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October 22, 2008

Schools reject morning after pill

A proposal to provide the "morning after pill" at the Gloucester High School Health Center has been rejected by the School Committee on the grounds it could encourage reckless behavior among students, erode the trust of parents and ignite ideological debate with those who consider it abortion.

Two weeks ago, the committee approved providing traditional contraceptives at the high school, but did not address emergency contraceptives, which are available to adults without a prescription and considered effective and appropriate for teenagers by public health experts.

Looking to end to a policy debate over teen pregnancy that has dominated the committee's attention since June, Superintendent Christopher Farmer on Monday night proposed making emergency contraceptives available, but adding a new check box on the health center's enrollment form that would allow parents to prevent their children from receiving them.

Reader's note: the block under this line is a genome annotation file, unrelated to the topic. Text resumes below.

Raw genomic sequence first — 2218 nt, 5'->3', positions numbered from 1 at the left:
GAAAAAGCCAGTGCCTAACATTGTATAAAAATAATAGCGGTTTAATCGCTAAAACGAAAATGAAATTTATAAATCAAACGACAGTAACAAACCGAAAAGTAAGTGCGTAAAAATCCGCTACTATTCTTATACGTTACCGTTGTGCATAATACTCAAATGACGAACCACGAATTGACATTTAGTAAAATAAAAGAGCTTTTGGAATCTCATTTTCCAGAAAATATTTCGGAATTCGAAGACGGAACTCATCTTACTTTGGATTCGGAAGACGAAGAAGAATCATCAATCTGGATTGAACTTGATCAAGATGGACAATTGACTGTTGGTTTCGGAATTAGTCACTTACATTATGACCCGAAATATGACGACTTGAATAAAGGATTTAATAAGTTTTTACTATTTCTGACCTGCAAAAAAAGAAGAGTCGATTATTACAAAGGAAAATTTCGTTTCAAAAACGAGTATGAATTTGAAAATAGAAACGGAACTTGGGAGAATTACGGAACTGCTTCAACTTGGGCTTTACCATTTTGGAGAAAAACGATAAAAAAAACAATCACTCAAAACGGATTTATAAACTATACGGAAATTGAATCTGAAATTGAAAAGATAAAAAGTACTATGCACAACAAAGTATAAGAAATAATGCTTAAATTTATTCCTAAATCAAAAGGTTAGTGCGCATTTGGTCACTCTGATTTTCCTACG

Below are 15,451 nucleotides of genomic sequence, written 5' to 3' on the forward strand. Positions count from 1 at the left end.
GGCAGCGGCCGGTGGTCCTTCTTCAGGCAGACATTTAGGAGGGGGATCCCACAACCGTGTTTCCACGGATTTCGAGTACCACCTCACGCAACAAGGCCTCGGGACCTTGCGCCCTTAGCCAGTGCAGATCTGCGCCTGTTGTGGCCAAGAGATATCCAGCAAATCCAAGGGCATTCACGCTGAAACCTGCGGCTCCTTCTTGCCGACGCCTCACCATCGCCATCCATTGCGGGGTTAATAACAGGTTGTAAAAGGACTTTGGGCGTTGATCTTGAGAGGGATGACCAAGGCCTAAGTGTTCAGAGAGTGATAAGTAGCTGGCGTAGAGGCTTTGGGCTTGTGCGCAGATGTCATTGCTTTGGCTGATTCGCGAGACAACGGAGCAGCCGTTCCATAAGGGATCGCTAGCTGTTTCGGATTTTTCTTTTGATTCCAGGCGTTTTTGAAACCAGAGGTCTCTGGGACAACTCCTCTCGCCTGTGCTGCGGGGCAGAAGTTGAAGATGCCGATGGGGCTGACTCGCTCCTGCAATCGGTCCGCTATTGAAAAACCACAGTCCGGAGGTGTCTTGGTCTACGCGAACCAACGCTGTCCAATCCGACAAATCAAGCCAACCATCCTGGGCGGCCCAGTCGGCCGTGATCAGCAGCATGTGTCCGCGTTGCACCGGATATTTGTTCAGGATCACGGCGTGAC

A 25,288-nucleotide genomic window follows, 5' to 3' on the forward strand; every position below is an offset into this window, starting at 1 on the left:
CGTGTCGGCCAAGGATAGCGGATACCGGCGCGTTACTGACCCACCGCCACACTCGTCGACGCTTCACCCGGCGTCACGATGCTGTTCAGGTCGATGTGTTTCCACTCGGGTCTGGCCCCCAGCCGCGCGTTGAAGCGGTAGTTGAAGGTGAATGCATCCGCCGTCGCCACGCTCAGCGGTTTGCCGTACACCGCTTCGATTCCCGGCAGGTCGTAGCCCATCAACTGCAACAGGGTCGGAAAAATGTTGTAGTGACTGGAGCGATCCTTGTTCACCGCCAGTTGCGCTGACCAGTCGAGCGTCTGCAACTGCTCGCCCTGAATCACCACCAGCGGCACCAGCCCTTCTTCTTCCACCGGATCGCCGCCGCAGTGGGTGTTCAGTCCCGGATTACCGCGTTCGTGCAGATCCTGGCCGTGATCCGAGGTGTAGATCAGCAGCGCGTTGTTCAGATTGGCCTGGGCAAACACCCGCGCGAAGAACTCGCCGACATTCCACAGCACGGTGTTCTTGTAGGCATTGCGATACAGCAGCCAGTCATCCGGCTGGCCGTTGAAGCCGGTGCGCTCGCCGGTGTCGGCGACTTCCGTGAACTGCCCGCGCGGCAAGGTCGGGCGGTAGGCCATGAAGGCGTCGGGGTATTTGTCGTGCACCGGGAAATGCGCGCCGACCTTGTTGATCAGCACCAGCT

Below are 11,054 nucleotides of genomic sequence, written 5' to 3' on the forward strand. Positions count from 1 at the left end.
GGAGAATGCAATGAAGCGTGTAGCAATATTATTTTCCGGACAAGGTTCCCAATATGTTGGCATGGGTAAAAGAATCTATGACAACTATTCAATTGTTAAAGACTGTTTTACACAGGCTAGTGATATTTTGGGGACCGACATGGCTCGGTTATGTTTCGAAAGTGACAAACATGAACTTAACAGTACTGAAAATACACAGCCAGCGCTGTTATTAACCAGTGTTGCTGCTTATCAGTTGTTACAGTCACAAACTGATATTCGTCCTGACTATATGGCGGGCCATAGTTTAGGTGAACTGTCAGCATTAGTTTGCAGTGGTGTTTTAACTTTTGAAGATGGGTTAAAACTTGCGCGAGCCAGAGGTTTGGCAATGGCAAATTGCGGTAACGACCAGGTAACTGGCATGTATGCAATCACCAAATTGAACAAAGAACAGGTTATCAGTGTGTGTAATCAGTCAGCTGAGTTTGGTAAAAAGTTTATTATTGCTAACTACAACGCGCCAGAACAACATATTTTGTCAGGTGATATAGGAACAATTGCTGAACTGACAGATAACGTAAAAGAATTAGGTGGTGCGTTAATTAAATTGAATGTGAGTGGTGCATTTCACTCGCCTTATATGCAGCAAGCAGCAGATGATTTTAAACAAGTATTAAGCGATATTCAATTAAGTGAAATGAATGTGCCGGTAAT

The enrollment form, crafted by Farmer with help from representatives of Addison Gilbert Hospital and Northeast Health System, already included a check box for parents that would prevent their children from being prescribed conventional birth control.

Dr. Peter Short, the new medical director at the high school health center and a vice president at Northeast Health System, said the morning after pill, which goes by the brand name Plan B, was safe, effective and prevented pregnancies before fertilization.

But on a 5-1 vote, the committee voted to keep Plan B out of the clinic and remove mention of it from the enrollment form.

Committee member Melissa Teixeira said including the morning after pill in the clinic's reproductive services "crossed the line" into politically and culturally controversial territory.

"This is more serious than birth control," Teixeira told committee members. "If there is a chance for fertilization, it brings it to another level."

Yesterday, Teixeira said she personally supports the use of emergency contraceptives, but was concerned that distributing them in the clinic could plunge the school system back into controversy after months of debate about last year's rise in student pregnancies.

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